Belles celebrate freedom
Sarah Swiderski | Wednesday, September 19, 2012
In honor of the 225th anniversary of the U.S. Constitution’s ratification yesterday, the Center for Academic Innovation at Saint Mary’s College hosted “Constitution Day 2012: Reflections on the Letter and the Spirit of the U.S. Constitution.”
Associate professor of communication studies Michael Kramer coordinated the day, including a panel in the Haggar College Center that featured veteran reporter and communication studies professor Susan Baxter, history professor Edith Miguda and political science professor Sean Savage.
Baxter reflected on the importance of the Constitution in terms of her experiences as a reporter. Baxter said it was the right of the public to be present at city council meetings unless certain requirements and processes are followed to close the session. Baxter said at one meeting she refused to leave, and the mayor told her the next time she refused she would be arrested.
“I told [the mayor] to prepare the sheriff because I’m not leaving,” Baxter said. “I thought ‘Wow, I’m going to jail for the Constitution.'”
Baxter said the right to be present at public meetings is important to the freedom of speech.
“Many times these public meetings are not important, but when they are, people need to know,” said Baxter.
Miguda also emphasized the importance of protecting the Constitution.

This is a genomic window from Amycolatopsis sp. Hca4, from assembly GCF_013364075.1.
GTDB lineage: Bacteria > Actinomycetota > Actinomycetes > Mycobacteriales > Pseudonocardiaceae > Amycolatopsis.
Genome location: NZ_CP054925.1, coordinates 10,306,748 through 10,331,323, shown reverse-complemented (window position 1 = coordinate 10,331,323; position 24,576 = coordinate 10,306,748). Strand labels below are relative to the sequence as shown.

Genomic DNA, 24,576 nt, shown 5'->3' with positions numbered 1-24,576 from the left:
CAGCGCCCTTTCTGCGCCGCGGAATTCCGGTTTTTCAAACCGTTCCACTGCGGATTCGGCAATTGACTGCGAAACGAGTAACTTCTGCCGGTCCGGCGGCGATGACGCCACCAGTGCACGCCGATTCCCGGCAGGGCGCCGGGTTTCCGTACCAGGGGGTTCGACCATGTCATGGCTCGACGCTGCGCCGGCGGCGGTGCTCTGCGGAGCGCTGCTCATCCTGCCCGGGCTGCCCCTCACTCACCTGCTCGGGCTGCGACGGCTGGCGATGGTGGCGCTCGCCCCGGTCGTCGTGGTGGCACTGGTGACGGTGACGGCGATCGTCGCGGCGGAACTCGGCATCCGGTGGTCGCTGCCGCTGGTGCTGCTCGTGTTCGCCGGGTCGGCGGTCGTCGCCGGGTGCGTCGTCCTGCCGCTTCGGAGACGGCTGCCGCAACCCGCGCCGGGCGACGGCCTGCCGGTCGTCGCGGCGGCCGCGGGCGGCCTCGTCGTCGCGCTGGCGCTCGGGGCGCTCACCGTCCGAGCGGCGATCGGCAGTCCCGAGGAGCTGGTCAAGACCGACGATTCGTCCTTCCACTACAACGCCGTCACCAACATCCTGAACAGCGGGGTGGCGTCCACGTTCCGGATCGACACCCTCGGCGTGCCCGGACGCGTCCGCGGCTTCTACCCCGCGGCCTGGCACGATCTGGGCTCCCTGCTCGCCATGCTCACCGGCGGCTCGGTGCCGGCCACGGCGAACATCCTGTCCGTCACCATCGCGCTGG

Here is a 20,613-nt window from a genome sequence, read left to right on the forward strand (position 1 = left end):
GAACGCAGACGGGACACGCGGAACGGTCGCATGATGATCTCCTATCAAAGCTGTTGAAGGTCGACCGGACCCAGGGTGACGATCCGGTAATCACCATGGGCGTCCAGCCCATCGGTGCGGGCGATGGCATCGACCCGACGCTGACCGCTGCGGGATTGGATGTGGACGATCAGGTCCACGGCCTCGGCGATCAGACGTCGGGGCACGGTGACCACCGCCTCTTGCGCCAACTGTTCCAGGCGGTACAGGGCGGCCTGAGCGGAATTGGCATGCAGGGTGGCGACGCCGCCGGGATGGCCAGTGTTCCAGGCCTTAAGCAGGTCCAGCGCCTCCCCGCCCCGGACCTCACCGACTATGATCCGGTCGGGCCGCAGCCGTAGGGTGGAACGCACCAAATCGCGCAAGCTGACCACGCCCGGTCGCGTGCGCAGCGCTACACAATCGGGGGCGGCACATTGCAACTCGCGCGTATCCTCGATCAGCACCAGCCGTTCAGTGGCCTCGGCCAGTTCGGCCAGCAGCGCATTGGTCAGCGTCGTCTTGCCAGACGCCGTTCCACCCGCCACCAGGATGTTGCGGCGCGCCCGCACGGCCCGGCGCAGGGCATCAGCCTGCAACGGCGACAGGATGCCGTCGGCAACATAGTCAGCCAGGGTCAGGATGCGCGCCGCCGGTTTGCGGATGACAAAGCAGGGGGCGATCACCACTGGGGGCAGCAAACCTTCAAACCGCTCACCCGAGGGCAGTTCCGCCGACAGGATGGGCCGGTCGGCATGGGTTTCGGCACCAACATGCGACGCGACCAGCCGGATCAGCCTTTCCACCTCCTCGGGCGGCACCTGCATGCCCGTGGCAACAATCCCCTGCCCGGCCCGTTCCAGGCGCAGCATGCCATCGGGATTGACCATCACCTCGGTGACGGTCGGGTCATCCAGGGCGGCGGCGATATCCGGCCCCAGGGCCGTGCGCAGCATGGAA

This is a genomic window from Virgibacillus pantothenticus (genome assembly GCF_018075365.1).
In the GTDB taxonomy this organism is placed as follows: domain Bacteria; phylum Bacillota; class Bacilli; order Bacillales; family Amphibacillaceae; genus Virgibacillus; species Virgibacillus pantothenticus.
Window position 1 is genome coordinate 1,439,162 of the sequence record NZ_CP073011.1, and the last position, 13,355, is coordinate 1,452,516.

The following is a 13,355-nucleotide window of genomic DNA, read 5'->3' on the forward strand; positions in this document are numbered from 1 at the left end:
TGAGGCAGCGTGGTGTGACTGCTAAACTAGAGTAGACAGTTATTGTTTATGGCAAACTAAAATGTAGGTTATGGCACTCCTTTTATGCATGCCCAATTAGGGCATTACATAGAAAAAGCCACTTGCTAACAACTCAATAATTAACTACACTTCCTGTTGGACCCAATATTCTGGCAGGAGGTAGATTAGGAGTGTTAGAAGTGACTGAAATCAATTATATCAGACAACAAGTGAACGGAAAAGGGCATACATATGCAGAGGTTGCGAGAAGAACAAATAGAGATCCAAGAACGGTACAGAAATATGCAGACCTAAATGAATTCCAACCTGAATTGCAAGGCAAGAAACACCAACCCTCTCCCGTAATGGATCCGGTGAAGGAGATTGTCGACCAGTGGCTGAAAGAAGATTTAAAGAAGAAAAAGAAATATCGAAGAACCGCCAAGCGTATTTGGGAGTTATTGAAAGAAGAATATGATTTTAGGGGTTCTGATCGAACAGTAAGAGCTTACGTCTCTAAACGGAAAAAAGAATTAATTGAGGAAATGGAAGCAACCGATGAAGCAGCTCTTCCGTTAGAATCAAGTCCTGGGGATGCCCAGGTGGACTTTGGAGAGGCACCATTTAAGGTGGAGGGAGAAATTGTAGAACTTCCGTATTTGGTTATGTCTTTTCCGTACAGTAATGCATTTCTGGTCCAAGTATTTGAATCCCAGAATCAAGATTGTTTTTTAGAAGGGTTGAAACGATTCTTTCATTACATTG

“The spirit of the Constitution is the spirit that lets us defend it,” Miguda stated. “The U.S. Constitution is exemplary in how we [Americans] defend it.”
Savage spoke about how Americans have different ways of interpreting the document.
“No matter how Americans differ [the constitution] is supposed to be the one thing that we have in common,” Savagedsaid. “It unites the U.S. in a basic document but it sustains an ongoing debate.”
Savage said the Constitution is strong and that unlike the United States, other countries will often go through and review the wording of their respective constitutions.
“We, [the United States], don’t do that,” Savage said. “We only added about 17 amendments since [the Bill of Rights]. …Maybe [the Constitution] unites us because we are always disagreeing about what it means.”
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